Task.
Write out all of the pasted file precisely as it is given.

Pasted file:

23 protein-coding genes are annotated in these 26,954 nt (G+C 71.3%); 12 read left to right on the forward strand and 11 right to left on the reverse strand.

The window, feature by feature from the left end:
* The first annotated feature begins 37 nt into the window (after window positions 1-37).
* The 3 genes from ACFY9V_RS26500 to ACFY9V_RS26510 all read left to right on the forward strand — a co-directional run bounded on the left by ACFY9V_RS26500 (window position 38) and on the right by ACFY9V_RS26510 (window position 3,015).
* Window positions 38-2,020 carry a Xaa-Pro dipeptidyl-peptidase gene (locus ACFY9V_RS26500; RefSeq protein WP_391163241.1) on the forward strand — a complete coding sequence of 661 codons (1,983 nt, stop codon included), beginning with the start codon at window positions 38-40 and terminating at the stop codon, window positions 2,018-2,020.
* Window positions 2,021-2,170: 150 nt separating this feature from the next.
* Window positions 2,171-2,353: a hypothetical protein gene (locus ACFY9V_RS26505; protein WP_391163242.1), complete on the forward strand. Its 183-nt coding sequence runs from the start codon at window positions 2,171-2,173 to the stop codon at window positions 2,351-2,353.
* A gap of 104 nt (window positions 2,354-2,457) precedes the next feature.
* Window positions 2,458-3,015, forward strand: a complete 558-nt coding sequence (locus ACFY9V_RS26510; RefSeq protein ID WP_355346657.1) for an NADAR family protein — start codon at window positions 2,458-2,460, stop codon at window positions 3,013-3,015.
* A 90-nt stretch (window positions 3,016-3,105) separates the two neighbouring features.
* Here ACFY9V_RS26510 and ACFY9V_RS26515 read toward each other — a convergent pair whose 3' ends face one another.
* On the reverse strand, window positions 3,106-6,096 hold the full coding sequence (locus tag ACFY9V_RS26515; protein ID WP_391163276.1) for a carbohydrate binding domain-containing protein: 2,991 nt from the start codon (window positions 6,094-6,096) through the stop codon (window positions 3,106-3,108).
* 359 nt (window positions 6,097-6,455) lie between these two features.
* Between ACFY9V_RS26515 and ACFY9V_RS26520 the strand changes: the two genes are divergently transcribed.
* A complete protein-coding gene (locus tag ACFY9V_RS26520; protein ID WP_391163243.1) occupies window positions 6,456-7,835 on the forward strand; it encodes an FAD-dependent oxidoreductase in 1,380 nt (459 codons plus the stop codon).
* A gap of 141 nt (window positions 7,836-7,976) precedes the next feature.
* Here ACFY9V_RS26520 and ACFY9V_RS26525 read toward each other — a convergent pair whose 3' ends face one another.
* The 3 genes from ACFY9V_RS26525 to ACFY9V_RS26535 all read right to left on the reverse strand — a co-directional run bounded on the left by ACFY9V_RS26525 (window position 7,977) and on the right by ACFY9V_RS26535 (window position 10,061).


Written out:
23 protein-coding genes are annotated in these 26,954 nt (G+C 71.3%); 12 read left to right on the forward strand and 11 right to left on the reverse strand.

The window, feature by feature from the left end:
* The first annotated feature begins 37 nt into the window (after window positions 1-37).
* The 3 genes from ACFY9V_RS26500 to ACFY9V_RS26510 all read left to right on the forward strand — a co-directional run bounded on the left by ACFY9V_RS26500 (window position 38) and on the right by ACFY9V_RS26510 (window position 3,015).
* Window positions 38-2,020 carry a Xaa-Pro dipeptidyl-peptidase gene (locus ACFY9V_RS26500; RefSeq protein WP_391163241.1) on the forward strand — a complete coding sequence of 661 codons (1,983 nt, stop codon included), beginning with the start codon at window positions 38-40 and terminating at the stop codon, window positions 2,018-2,020.
* Window positions 2,021-2,170: 150 nt separating this feature from the next.
* Window positions 2,171-2,353: a hypothetical protein gene (locus ACFY9V_RS26505; protein WP_391163242.1), complete on the forward strand. Its 183-nt coding sequence runs from the start codon at window positions 2,171-2,173 to the stop codon at window positions 2,351-2,353.
* A gap of 104 nt (window positions 2,354-2,457) precedes the next feature.
* Window positions 2,458-3,015, forward strand: a complete 558-nt coding sequence (locus ACFY9V_RS26510; RefSeq protein ID WP_355346657.1) for an NADAR family protein — start codon at window positions 2,458-2,460, stop codon at window positions 3,013-3,015.
* A 90-nt stretch (window positions 3,016-3,105) separates the two neighbouring features.
* Here ACFY9V_RS26510 and ACFY9V_RS26515 read toward each other — a convergent pair whose 3' ends face one another.
* On the reverse strand, window positions 3,106-6,096 hold the full coding sequence (locus tag ACFY9V_RS26515; protein ID WP_391163276.1) for a carbohydrate binding domain-containing protein: 2,991 nt from the start codon (window positions 6,094-6,096) through the stop codon (window positions 3,106-3,108).
* 359 nt (window positions 6,097-6,455) lie between these two features.
* Between ACFY9V_RS26515 and ACFY9V_RS26520 the strand changes: the two genes are divergently transcribed.
* A complete protein-coding gene (locus tag ACFY9V_RS26520; protein ID WP_391163243.1) occupies window positions 6,456-7,835 on the forward strand; it encodes an FAD-dependent oxidoreductase in 1,380 nt (459 codons plus the stop codon).
* A gap of 141 nt (window positions 7,836-7,976) precedes the next feature.
* Here ACFY9V_RS26520 and ACFY9V_RS26525 read toward each other — a convergent pair whose 3' ends face one another.
* The 3 genes from ACFY9V_RS26525 to ACFY9V_RS26535 all read right to left on the reverse strand — a co-directional run bounded on the left by ACFY9V_RS26525 (window position 7,977) and on the right by ACFY9V_RS26535 (window position 10,061).